Bay Reads - July 2020
- Story by Anne Pitre
Rich. Complex. Intriguing. Satisfying. These are not just words I would use to describe my favorite coffee or my ideal significant other – they are what I would use to describe my latest read, entitled “Pearls,” the recently released novel by local attorney Chris Johnson.
This second novel by Johnson solidifies his place among the Coast’s best storytellers. I was fully engrossed in the world of its protagonist, John Hart, an attorney struggling to hold onto his law practice and his sanity. Following the tragic death of Hart’s wife, mother and unborn child, the supposed boss of the New Orleans mafia, Tony Vacarro, recruits the fictional lawyer to defend him in a murder case. Hart takes on the case because he is certain – almost – that Vacarro is innocent. The challenge comes with proving it, and proving to himself that he’s capable of moving to the next chapter of his life.
is sponsored by
This is a book that will allude to past events and seemingly insignificant details that make a big difference to the breathtaking way in which the story unfolds. Take your time through the beginning and pay attention, as all will be revealed in a most remarkable way in the end.
Local readers will also be engaged with the setting of the book. Although no particular Bay St. Louis establishment is mentioned by name – other than the Hancock Whitney on Beach and Main and the Hancock County Courthouse – the reader can’t help but imagine the scenes taking place in our celebrated local businesses. The same goes for the scenes that take place in New Orleans. It’s up to the reader to infer an exact location, but the author sets you up to do just that through vivid descriptions of detail and atmosphere. You will literally taste the sweet tea and feel the balmy evening breezes of the French Quarter as the characters in the book experience it.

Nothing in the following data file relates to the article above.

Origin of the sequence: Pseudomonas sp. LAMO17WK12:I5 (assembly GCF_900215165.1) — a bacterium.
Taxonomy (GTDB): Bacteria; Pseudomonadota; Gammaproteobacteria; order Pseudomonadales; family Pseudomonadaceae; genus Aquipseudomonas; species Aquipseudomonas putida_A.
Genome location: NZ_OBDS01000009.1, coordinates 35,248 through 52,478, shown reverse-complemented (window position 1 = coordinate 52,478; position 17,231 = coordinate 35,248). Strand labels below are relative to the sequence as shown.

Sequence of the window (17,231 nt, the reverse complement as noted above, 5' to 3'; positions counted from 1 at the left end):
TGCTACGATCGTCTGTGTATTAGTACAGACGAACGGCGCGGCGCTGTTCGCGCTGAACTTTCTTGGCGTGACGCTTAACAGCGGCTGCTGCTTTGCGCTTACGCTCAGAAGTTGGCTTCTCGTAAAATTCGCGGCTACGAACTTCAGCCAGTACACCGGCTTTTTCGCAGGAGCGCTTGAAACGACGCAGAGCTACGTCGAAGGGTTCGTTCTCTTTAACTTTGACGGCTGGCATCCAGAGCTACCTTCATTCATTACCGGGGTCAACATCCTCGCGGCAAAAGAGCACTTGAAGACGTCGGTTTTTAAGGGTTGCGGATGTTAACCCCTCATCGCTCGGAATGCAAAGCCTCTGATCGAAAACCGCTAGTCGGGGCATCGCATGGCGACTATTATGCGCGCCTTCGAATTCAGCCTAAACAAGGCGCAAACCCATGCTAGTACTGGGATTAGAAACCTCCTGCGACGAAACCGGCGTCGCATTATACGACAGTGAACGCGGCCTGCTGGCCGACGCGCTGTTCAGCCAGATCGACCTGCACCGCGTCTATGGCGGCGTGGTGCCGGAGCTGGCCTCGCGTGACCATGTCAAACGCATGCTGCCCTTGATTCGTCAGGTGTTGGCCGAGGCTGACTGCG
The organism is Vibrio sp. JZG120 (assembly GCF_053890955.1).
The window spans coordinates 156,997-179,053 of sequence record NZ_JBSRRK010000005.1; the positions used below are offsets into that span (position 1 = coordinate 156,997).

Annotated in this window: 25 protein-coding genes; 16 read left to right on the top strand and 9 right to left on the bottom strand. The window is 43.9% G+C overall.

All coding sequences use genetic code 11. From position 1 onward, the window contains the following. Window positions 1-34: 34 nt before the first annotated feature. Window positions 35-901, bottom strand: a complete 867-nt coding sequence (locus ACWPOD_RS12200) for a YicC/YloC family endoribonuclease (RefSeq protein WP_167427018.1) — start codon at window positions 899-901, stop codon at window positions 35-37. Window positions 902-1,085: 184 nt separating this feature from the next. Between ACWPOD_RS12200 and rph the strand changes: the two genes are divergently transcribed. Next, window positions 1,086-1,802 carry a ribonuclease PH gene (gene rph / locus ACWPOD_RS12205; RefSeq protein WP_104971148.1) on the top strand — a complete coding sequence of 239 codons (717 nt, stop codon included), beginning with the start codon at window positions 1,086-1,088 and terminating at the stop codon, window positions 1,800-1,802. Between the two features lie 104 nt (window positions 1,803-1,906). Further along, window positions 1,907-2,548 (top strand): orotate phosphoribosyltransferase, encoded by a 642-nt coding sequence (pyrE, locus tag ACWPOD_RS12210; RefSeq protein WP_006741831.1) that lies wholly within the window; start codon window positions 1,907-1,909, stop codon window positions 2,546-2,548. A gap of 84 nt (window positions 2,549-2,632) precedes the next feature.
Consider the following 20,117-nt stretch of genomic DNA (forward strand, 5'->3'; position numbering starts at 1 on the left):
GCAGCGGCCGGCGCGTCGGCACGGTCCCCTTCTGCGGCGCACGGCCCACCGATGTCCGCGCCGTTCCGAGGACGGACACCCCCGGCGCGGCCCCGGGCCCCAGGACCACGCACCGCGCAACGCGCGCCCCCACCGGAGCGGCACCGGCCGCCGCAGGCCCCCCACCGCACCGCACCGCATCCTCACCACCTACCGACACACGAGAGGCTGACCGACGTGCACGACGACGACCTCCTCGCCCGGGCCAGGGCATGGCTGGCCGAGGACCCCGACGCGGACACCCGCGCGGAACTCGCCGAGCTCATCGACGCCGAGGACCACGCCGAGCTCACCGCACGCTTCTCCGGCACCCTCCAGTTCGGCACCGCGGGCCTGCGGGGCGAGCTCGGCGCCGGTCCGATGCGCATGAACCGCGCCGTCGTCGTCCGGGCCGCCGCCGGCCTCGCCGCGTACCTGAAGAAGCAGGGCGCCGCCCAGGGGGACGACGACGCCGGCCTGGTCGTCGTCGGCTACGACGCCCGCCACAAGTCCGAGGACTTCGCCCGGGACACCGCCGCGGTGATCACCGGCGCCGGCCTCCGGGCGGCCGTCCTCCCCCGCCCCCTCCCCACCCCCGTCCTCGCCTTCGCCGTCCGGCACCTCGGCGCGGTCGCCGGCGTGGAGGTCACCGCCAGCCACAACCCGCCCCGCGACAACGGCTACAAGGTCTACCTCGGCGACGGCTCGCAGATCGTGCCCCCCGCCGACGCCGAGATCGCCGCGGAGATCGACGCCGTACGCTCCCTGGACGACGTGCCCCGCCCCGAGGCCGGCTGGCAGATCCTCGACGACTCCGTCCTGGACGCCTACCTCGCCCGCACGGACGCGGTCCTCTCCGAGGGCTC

It’s also worth noting that both the supporting and main characters will surprise you, although at first, they may bring to mind stock personality types we all know. There is Sid Fortenberry, the quintessential frat boy who never grew out of that stage; Sammy Ward, who despite his best efforts, peaked in elementary school; and Captain Fleming, a salty old sailor who drinks and runs his mouth to excess, but is far more intelligent than he ever lets on.
Finally, of particular significance is the title itself, “Pearls.” The pearl has an obvious meaning in the end of the story, but it is also deeply symbolic as it applies to all characters. Everyone - even those with a small part in the story - has overcome a challenge. Some were small and only mildly inconvenient, while others were profoundly tragic, becoming the type of formative experiences that defined who they are.
These challenges are to the characters like those tiny grains of sand that irritate the oyster. Like the oyster, these dear characters protected themselves, coating those painful experiences with layers and layers of nacre until they formed a beautiful, valuable gem. Some gems were used for good, others were put to more nefarious uses. But in each case they make the reader appreciate the characters for their individual complexities, their flaws and their greatness.
Overall, “Pearls” is a must-read for the summer, well worth the time invested. It is now available at most local booksellers, including Bay St. Louis’ own Bay Books, which will host a book signing with Chris Johnson during Second Saturday on July 11 from 4 - 5:30 pm.
We are hopeful and eager for Johnson’s next release.